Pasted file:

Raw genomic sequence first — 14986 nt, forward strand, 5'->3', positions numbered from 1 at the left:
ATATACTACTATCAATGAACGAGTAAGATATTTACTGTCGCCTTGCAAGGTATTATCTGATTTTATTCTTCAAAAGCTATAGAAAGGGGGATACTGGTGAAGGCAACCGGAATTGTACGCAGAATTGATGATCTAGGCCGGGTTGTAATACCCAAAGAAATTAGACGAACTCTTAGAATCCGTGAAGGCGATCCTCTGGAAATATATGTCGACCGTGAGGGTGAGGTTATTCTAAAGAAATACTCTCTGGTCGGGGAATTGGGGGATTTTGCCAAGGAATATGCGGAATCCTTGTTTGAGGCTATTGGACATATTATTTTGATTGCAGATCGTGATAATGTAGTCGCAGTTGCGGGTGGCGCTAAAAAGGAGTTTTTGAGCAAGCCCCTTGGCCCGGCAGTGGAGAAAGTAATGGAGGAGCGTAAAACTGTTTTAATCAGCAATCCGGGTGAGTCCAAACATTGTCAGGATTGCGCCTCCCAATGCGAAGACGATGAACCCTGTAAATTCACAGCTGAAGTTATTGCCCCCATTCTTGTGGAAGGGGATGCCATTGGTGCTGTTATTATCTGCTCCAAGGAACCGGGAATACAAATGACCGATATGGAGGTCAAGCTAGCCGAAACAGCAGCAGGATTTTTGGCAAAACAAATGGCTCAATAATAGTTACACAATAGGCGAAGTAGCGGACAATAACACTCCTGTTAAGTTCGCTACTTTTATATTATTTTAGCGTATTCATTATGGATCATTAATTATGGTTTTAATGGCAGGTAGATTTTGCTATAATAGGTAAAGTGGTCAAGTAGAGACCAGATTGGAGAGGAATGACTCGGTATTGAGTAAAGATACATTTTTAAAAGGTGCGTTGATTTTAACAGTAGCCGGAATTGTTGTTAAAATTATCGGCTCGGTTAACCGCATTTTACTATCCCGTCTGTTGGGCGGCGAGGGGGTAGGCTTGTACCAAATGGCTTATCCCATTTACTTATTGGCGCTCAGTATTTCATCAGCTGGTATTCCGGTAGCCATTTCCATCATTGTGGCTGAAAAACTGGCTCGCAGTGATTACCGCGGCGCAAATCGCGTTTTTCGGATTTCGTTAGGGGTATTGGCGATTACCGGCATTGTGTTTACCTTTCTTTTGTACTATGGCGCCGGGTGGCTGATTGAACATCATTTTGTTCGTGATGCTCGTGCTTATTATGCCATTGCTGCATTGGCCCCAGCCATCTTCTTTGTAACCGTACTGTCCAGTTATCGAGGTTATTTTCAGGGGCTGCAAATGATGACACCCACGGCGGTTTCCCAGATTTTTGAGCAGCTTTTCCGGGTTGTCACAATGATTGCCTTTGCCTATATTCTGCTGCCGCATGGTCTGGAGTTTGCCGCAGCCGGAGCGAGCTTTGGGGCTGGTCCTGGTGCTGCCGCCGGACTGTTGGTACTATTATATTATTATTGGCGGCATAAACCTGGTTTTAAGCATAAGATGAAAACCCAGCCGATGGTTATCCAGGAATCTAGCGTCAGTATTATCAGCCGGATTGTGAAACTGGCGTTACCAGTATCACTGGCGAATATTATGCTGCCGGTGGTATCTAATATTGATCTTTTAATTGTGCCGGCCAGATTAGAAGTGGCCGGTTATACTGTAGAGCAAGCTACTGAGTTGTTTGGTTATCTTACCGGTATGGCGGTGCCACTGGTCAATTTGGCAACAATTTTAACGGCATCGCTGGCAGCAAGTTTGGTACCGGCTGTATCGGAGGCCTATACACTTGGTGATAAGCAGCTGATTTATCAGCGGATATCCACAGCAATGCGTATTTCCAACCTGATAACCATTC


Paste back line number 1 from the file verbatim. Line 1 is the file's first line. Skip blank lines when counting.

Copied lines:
Raw genomic sequence first — 14986 nt, forward strand, 5'->3', positions numbered from 1 at the left: